JOHANNESBURG (Reuters) — About 22,000 jobs are under threat in South Africa's beleaguered mining industry, the National Union of Mineworkers (NUM) said on Monday, accusing companies of attacking the government politically through the layoffs.
South Africa’s mining ministry has held many rounds of talks with companies and unions over planned job cuts, as President Jacob Zuma’s government frets over high unemployment ahead of key elections next year.
Firms in the mining industry, which contributes around seven per cent to Africa’s most developed economy, have warned that they have to cut costs and close struggling mines to cope with sinking commodity prices, rising costs and labor unrest.
"We view the practices of the companies as a political attack on the government," NUM's General Secretary David Sipunzi told a news conference.
"We believe that the massive retrenchments may send a message that the ANC is useless and that it can't defend the workers," he added, referring to the rulingAfrican National Congress party.
Sipunzi, who was elected to his post in June, has said he intended for NUM to remain a political ally of the ruling African National Congress (ANC) so it could inject itself into decision making. In exchange, the union expected the party to pursue labour-friendly policies.
The NUM, rival the Association of Mineworkers and Construction Union (AMCU) and other smaller unions have been involved in wage talks with bullion producers AngloGold Ashanti, Harmony Gold, Sibanye Gold and Evander Gold Mines since late June.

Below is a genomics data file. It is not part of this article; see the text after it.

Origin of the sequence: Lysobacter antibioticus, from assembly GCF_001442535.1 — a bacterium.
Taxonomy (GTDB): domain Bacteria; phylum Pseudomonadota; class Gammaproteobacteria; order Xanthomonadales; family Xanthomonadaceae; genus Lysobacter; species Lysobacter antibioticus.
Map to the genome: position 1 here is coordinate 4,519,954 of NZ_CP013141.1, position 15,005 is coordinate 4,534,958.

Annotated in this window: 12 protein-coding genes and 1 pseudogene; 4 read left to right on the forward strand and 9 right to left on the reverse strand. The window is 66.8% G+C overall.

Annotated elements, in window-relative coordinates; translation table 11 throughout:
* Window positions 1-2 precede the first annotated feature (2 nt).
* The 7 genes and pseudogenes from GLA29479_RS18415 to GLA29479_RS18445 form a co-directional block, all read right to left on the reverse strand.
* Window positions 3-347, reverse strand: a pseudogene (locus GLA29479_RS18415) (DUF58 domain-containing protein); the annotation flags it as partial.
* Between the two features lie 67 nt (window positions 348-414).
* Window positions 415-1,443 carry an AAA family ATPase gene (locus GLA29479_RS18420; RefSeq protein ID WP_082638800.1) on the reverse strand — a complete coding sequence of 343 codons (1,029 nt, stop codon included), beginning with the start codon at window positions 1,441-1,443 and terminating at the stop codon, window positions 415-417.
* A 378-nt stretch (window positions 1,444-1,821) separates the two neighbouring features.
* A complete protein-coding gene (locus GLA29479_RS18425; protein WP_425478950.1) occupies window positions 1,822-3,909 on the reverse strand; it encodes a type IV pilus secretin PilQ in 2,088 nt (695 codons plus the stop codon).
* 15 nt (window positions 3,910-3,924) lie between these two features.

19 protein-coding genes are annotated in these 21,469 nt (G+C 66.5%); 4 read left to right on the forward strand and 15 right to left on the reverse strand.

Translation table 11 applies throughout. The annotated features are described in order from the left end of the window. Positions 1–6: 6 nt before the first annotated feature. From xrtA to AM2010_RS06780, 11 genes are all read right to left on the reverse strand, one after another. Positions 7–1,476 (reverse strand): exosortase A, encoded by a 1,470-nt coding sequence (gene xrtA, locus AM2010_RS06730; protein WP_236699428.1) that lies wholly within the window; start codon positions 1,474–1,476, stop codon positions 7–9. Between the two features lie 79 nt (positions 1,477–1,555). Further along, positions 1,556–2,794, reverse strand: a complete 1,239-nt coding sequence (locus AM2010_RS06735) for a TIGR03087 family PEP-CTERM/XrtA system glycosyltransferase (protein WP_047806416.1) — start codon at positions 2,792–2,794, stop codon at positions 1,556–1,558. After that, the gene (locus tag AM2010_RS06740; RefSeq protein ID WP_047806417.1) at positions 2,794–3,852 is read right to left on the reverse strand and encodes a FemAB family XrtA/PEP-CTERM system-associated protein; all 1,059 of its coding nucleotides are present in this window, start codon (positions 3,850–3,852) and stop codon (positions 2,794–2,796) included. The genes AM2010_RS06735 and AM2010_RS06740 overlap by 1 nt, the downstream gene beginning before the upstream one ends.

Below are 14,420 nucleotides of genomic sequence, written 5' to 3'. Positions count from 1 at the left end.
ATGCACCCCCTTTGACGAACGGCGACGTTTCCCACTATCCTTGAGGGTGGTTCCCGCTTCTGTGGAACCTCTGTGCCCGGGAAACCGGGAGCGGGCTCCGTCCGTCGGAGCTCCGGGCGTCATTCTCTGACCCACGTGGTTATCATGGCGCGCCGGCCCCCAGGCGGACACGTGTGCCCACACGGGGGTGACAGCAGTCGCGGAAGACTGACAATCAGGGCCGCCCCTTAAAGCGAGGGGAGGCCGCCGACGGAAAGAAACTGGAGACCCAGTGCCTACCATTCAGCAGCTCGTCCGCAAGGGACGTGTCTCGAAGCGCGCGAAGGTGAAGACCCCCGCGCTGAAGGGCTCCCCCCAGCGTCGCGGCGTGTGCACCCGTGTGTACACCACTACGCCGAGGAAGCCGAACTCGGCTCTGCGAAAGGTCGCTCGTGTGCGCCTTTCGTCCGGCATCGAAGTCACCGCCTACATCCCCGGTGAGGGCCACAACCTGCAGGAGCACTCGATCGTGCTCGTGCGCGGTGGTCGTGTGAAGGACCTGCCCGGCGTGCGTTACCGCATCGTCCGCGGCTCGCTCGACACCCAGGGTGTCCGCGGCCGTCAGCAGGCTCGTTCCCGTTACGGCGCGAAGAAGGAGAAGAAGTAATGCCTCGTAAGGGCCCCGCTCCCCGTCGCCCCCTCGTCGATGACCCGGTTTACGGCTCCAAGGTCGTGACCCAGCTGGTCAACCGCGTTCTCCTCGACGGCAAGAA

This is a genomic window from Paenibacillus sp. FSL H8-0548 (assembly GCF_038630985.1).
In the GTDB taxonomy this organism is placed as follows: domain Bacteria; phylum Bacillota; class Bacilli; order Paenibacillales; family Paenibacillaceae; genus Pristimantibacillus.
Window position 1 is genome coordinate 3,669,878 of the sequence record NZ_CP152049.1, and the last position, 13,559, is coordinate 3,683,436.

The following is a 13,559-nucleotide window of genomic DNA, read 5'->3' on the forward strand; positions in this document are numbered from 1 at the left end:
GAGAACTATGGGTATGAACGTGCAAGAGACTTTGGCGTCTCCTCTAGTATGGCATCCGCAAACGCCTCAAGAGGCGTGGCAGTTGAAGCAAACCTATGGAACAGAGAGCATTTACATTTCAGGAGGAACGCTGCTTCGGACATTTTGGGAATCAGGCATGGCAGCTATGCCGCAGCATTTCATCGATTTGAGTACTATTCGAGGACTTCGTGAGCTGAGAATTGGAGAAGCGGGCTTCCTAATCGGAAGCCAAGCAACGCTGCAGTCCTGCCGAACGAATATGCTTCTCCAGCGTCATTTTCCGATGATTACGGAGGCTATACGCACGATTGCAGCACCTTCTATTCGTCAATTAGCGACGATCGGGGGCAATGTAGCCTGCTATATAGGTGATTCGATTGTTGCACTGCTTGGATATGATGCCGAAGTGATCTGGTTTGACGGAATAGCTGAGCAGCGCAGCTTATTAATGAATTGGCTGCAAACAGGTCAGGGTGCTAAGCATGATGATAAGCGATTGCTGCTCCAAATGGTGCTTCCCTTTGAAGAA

Last week, newly-appointed mines minister Mosebenzi Zwane said the government would challenge job cuts sweeping across the mining industry.
Platinum producers, including Lonmin, Anglo American Platinum and Impala Platinum, have also clashed with unions and government over their plans for job cuts. Lonmin has said it was planning to close or mothball several mine shafts in a bid to survive plunging prices, putting 6,000 South African jobs at risk.
Zuma’s ANC heads into 2016 local elections with its main rival the Democratic Alliance (DA) targeting wins in key metropolitan areas, including Gauteng, home to economic hub Johannesburg.
The DA will target the ruling party on its inability to reduce stubbornly high unemployment, which officially stands at 25 percent but some experts believe is much higher.